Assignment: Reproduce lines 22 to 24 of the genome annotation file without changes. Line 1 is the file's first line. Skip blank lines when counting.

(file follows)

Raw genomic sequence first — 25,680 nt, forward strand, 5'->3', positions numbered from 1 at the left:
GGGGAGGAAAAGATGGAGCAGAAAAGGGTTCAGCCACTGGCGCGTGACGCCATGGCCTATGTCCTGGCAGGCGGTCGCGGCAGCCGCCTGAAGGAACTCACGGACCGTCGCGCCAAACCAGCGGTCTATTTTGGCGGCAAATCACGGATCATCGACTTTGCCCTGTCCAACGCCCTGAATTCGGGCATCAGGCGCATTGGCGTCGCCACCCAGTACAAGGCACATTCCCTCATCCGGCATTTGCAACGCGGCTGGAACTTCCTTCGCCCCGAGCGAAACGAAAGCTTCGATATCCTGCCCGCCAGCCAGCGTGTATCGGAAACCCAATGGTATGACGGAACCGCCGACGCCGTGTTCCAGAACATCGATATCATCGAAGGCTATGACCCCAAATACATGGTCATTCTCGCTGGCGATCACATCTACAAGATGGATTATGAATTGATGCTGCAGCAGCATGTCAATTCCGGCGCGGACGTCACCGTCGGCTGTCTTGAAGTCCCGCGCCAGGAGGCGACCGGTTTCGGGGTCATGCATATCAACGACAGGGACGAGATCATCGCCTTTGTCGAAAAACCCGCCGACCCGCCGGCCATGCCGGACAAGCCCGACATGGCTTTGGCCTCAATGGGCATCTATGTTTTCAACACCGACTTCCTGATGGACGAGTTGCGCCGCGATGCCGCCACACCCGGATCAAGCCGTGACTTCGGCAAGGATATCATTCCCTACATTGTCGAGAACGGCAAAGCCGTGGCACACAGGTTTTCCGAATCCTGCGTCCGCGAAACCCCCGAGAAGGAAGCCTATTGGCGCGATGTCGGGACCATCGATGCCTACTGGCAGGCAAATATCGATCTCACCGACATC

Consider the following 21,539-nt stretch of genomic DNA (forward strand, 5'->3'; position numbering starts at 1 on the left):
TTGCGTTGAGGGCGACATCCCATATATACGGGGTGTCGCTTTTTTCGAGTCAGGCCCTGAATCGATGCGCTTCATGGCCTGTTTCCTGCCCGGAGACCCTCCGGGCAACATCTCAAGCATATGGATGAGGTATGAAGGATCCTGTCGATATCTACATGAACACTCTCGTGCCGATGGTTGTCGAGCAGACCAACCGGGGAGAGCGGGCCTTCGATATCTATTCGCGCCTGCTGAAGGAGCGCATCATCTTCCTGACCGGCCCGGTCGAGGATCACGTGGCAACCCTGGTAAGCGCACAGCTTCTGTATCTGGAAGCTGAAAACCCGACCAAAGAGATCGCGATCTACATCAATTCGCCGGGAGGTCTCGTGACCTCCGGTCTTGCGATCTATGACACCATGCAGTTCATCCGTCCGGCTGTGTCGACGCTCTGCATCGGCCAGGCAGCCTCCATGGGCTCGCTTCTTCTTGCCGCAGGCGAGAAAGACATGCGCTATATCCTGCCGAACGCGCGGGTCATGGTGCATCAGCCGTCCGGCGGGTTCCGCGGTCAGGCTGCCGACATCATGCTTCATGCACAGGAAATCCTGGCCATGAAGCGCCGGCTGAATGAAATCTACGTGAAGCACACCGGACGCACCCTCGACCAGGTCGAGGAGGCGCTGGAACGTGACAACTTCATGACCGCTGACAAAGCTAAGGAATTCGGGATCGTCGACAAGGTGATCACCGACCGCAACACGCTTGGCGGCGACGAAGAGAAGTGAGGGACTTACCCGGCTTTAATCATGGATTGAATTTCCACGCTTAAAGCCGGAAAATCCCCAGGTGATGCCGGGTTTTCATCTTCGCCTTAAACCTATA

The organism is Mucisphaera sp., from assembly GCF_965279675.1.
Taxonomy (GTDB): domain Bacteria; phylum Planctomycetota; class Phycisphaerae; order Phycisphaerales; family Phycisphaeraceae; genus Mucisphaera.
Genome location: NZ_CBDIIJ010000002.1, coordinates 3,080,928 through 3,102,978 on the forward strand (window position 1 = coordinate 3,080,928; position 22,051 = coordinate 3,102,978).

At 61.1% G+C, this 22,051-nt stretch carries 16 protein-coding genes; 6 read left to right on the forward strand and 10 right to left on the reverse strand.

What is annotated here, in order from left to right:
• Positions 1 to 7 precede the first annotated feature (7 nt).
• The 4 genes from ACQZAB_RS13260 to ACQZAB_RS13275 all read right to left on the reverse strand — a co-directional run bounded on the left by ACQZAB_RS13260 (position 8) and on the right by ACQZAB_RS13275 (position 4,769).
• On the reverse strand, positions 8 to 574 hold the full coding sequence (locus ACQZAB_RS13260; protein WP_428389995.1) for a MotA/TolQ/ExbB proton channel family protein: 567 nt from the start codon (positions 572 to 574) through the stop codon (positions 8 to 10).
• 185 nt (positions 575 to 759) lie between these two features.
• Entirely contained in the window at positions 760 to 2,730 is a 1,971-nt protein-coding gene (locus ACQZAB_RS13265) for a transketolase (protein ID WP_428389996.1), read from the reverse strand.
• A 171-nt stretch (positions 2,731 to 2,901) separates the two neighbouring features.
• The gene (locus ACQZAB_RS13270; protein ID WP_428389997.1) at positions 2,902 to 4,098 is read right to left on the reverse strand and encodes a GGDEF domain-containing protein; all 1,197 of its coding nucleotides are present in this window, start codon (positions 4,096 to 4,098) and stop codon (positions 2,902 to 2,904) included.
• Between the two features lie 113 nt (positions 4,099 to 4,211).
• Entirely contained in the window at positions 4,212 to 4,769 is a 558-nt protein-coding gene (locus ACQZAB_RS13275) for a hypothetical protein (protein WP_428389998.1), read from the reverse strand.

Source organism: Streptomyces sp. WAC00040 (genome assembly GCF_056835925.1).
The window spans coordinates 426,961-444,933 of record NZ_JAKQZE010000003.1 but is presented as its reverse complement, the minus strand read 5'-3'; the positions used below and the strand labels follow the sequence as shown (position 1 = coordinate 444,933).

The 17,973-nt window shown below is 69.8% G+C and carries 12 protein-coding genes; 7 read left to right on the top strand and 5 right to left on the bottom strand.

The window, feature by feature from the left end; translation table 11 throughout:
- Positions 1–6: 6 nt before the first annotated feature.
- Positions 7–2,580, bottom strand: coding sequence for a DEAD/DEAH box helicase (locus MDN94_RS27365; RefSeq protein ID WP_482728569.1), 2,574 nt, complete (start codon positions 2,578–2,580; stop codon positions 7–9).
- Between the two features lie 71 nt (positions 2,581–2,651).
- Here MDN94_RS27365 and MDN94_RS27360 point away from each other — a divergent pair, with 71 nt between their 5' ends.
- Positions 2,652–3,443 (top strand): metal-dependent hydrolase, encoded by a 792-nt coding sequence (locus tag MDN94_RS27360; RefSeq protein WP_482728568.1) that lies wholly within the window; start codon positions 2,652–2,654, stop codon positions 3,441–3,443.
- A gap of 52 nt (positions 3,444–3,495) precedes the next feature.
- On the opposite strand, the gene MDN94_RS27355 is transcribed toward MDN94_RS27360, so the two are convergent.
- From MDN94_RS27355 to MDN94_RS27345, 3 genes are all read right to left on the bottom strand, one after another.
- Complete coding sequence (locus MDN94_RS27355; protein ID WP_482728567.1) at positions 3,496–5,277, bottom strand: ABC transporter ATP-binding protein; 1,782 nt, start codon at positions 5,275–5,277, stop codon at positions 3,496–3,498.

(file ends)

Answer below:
The window, feature by feature from the left end; translation table 11 throughout:
- Positions 1–6: 6 nt before the first annotated feature.
- Positions 7–2,580, bottom strand: coding sequence for a DEAD/DEAH box helicase (locus MDN94_RS27365; RefSeq protein ID WP_482728569.1), 2,574 nt, complete (start codon positions 2,578–2,580; stop codon positions 7–9).